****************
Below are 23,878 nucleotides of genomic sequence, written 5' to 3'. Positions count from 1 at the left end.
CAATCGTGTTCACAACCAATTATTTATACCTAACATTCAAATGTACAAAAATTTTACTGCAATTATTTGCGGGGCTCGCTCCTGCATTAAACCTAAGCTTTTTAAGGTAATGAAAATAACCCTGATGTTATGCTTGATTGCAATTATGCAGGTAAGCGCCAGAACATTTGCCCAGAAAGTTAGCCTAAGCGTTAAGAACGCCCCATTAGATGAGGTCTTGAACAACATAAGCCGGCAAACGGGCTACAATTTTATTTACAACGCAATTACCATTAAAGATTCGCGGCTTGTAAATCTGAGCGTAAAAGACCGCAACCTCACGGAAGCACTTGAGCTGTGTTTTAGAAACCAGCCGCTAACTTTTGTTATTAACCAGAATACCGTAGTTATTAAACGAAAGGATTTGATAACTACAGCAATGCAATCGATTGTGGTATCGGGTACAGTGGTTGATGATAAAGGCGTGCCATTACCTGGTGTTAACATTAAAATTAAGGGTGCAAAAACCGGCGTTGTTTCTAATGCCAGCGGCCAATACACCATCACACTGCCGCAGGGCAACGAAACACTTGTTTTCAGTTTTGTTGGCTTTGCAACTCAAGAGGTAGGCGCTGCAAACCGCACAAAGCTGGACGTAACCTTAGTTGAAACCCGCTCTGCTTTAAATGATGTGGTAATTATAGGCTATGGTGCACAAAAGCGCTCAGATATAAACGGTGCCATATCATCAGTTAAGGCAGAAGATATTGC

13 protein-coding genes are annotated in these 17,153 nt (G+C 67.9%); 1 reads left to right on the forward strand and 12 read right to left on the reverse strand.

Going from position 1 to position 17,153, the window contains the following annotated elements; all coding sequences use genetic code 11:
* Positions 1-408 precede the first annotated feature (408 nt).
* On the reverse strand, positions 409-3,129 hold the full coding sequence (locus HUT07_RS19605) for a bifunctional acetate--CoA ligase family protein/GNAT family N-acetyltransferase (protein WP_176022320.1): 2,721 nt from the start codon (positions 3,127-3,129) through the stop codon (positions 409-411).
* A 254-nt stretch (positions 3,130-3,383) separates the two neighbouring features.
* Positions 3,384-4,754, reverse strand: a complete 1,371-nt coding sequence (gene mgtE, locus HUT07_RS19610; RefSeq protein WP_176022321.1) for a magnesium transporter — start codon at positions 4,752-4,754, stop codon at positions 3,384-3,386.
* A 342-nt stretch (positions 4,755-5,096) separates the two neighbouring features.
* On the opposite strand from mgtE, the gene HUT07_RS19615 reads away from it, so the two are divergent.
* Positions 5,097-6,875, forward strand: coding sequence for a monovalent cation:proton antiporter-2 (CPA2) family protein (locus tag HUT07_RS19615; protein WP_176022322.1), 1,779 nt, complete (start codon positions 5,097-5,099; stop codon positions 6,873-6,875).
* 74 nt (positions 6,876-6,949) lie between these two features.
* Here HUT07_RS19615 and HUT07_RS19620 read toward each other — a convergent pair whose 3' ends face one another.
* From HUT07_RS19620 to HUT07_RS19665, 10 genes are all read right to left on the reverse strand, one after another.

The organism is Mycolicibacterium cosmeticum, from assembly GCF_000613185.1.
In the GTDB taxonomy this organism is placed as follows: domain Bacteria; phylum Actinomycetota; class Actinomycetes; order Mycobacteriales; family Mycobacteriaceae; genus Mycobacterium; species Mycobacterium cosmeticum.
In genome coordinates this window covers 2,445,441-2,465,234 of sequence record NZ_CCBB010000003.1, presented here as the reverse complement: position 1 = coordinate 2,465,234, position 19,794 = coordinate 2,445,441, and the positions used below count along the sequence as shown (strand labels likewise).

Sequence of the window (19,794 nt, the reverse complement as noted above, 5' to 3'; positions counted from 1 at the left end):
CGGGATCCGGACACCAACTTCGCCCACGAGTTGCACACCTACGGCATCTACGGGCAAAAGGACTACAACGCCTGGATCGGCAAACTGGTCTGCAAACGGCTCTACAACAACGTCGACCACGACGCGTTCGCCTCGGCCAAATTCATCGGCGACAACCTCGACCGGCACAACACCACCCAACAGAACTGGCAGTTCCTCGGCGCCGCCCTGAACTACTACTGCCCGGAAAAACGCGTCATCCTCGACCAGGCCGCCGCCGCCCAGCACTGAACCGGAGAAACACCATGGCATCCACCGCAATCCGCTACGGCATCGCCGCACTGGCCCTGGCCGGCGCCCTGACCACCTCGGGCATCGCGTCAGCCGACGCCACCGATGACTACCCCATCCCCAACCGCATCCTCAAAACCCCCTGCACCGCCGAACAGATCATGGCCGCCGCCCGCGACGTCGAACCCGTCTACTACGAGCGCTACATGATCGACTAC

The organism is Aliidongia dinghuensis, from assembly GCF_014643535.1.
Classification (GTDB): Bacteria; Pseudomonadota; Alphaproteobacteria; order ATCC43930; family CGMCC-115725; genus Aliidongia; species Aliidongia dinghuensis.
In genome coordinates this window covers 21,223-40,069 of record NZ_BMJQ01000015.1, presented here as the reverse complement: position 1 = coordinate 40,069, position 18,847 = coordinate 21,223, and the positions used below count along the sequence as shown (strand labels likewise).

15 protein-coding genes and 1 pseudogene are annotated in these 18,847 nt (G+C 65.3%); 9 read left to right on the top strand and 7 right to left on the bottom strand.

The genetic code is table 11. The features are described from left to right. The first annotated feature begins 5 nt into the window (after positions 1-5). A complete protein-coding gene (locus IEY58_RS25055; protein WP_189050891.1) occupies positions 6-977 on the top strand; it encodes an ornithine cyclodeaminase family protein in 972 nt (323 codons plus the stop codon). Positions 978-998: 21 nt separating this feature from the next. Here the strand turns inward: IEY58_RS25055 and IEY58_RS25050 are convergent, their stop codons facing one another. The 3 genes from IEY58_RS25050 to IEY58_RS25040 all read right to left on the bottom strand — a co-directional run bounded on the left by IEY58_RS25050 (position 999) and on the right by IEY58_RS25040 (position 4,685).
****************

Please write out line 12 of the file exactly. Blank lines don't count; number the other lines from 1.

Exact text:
* 74 nt (positions 6,876-6,949) lie between these two features.